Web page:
Thinkers in the classical liberal tradition have generally focused their attention on liberty as a quality of actions: liberty means you are free to do as you wish (so long as you do not harm others). If at the present time conservative and classical liberal thinkers lay emphasis on the importance of property, this is largely due to Rothbard. For Rothbard, liberty is expressed above all in property: to be free means especially to have the right to own private property. Property is also the key concept for understanding the market, since all exchanges are at bottom exchanges not so much of goods as of ownership rights. Many of the particular freedoms Rothbard defends are defended as forms of the right to property. Let me give a few examples. We believe in the right of free speech. For Rothbard, this is a property right: if we are on our own property, we are entitled to say whatever we wish. But if we are on someone else’s property, we are limited by their rules about the use of their property. Similarly with freedom of the press, the “right to privacy,” and even the right of self-defense, which is also a property-right, since each of us has a property in himself. All human rights, he maintains, are property rights. This theory of property leads to some interesting proposals, but also some bizarre ones, such as his defense of blackmail and “defensive” bribery. (For blackmail: everyone has a right to disseminate accurate knowledge, however injurious it might be to some individual, and also a right to remain silent. Therefore one has a right to receive payment for not disseminating it.)

Furthermore, all property is inherently private: there is no such thing as genuine public property, since that would belong to the government, which has no right to exist. In the libertarian society all the streets are owned by private individuals. This leads Rothbard to present the following account of immigration, which is typical of his response to many situations.

“…the private ownership of all streets would resolve the problem of the ‘human right’ to freedom of immigration. There is no question about the fact that current immigration barriers restrict, not so much a ‘human right’ to immigrate, but the right of property owners to rent or sell property to immigrants. There can be no human right to immigrate, for on whose property does someone else have the right to trample? In short, if ‘Primus’ wishes to migrate now from some other country to the United States, we cannot say that he has the absolute right to immigrate to this land area; for what of those property owners who don’t want him on their property? On the other hand, there may be, and undoubtedly are, other property owners who would jump at the chance to rent or sell property to Primus, and the current laws now invade their property rights by preventing them from doing so.

“The libertarian society would resolve the entire ‘immigration question’ within the matrix of absolute property rights. For people only have the right to move to those properties and lands where the owners desire to rent or sell to them. In the free society, they would, in first instance, have the right to travel only on those streets whose owners agree to have them there, and then to rent or buy housing from willing owners. Again, just as in the case of daily movement on streets, a diverse and varying pattern of access of migration would undoubtedly arise.” (119f.)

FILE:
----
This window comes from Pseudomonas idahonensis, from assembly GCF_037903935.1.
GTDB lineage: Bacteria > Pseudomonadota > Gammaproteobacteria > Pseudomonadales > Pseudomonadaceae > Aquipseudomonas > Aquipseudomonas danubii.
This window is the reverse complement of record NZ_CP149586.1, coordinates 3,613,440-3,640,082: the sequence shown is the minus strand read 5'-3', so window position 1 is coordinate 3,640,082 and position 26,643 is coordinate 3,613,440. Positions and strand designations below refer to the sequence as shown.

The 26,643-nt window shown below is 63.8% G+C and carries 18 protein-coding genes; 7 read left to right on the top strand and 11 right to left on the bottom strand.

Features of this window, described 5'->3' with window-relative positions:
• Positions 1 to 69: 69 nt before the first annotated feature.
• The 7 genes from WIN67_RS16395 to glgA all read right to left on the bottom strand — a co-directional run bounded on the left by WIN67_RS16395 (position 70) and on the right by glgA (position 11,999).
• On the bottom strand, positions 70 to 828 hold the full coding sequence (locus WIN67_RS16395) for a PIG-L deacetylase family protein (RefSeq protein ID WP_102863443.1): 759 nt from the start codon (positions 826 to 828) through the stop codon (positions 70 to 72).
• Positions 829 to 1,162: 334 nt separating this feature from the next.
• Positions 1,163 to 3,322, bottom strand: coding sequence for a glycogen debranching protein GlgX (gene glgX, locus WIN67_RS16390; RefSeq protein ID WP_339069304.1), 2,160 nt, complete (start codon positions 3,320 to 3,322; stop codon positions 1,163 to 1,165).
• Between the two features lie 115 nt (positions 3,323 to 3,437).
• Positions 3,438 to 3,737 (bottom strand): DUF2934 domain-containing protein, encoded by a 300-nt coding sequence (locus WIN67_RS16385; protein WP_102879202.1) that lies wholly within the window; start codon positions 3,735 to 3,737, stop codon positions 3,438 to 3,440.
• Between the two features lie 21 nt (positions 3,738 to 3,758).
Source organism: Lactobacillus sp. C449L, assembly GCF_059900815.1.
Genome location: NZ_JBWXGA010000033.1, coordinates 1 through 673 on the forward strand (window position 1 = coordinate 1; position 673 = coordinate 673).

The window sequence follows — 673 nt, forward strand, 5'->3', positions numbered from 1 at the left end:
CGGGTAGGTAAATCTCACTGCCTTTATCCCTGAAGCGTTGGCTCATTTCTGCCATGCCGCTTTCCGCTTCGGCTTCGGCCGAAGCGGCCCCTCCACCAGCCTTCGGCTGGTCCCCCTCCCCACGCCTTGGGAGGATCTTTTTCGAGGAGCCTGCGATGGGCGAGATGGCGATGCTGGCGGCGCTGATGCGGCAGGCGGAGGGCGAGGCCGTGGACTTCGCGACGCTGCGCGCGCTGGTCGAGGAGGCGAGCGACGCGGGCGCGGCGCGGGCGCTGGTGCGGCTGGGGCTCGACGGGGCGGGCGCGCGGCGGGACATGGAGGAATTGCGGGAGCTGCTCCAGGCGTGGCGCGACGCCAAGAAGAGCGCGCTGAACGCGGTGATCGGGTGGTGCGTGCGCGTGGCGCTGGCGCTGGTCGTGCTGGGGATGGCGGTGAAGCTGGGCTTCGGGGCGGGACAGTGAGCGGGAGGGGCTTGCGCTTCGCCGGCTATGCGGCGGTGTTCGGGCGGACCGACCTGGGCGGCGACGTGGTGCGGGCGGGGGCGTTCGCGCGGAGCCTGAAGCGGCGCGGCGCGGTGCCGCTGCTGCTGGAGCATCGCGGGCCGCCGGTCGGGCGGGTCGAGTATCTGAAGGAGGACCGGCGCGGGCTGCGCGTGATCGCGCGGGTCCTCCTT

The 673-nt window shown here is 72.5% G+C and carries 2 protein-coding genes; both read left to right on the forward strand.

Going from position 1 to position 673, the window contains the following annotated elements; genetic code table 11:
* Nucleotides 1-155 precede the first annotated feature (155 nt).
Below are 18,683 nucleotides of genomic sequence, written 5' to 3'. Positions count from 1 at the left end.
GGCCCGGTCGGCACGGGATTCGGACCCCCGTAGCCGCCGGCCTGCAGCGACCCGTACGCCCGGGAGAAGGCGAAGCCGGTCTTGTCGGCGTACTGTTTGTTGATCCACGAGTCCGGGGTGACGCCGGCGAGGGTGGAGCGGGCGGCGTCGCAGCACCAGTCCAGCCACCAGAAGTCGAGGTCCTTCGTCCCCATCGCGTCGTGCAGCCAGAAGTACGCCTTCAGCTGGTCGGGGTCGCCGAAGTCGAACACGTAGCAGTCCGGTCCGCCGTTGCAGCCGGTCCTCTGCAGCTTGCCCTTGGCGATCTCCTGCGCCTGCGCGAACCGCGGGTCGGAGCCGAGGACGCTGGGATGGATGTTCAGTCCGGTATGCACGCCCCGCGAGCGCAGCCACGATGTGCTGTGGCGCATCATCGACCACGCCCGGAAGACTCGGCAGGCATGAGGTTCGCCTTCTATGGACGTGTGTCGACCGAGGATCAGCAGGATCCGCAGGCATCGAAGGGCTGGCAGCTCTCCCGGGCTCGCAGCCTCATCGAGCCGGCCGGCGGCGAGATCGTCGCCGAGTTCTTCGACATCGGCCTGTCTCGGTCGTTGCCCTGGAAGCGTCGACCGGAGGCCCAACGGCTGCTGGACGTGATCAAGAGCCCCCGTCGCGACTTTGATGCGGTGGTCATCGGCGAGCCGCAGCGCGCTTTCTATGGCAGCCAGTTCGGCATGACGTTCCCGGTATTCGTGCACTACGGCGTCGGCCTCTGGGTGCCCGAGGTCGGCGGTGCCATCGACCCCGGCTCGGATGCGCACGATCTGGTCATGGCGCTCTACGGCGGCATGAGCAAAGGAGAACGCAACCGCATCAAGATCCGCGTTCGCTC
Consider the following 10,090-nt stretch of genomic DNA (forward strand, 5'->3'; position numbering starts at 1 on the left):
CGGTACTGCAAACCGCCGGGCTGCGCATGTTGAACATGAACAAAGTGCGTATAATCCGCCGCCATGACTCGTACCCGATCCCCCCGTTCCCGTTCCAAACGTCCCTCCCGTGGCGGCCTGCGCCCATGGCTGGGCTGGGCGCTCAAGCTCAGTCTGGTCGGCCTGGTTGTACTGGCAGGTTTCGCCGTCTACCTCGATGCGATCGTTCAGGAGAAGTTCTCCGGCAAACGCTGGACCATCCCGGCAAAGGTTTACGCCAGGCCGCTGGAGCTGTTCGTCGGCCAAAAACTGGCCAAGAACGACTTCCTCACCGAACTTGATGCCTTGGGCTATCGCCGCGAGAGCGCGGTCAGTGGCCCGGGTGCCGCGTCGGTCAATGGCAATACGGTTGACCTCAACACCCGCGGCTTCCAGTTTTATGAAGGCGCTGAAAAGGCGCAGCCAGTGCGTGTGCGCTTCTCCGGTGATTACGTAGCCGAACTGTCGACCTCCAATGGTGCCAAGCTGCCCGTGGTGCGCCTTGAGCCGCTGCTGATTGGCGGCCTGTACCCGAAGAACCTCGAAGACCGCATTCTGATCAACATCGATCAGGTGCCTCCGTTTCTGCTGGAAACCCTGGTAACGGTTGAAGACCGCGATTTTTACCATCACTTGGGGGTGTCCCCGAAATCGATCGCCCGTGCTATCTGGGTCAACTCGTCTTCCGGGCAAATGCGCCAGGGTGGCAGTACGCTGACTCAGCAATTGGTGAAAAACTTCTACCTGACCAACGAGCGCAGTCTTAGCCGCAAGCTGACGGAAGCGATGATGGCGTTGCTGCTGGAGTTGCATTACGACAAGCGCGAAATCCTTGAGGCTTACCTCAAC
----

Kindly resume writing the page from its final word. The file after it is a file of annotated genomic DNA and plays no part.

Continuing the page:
The Family

Traditionally the family has been considered the source of natural rights and obligations that are not merely the result of voluntary agreement. The tie that binds children to parents and parents to children is not a contract. Marriage itself is more than a contract. But for Rothbard, all human rights are negative rights, rights not to be aggressed against. He sees no place for the positive natural rights and obligations that traditionally have been associated with the family. Consequently it is his discussion of the family that is perhaps the most alien to normal human feeling, and the most alienating to normal readers, of all his writings. The centerpiece of this is his argument that parents should have no legal obligation to feed, clothe or care for their children but may freely allow them to die (Ch. 14, Children and Rights). For children have no right to such care; their only right is not to be the object of aggression by their parents after birth. A fortiori he believes parents should be able to sell their children. For a similar reason he defends the right to abortion. He does not necessarily deny that the fetus is a human person, but even so,

“…should the mother decide that she does not want the fetus there any longer, then the fetus becomes a parasitic invader of her person, and the mother has a perfect right to expel this invader from her domain.”

Abolishing Government

Rothbard’s most controversial thesis, however, because so fundamental to his entire philosophy, is that government by its very nature is an unjust institution, because it uses coercion on persons who have caused no harm to others, for example in imposing taxes, and should be abolished. Locke argued in effect that government is a necessary evil; but Rothbard argues that it is not necessary. Many people might be disposed to agree with this a priori. But the question is: what could take its place? Rothbard maintains that all the legitimate functions of government, including rule-making, the police and the courts, can be carried out by private security services, hired and paid for voluntarily by individuals. He refers to this as “free-market defense.” No one security service has the right to establish itself as a monopoly. As we have mentioned, his name for this way of organizing society is “anarcho-capitalism.” (Cf. the “anarchy” in Robert Nozick’s title.) (Rothbard’s treatment of this question is more satisfactory to my mind in his earlier work Man, Economy, State.)

In response to the objection that this will never work, he gives the example of the international situation, where, since there is no world government, all the nations of the globe are in a state of anarchy in their relations with one another. He admits, however, that war between nations is a continual reality.

A Verdict on Rothbard

In the personal opinion of this writer, Rothbard’s writings are a most unusual mixture of extreme wisdom and extravagant folly. In many areas of investigation he has profound insights that leave one almost gasping at their obvious rightness once seen. Yet his very next step may be revolting in its inhumanity, because he has carried that insight over an edge where it loses contact with human reality.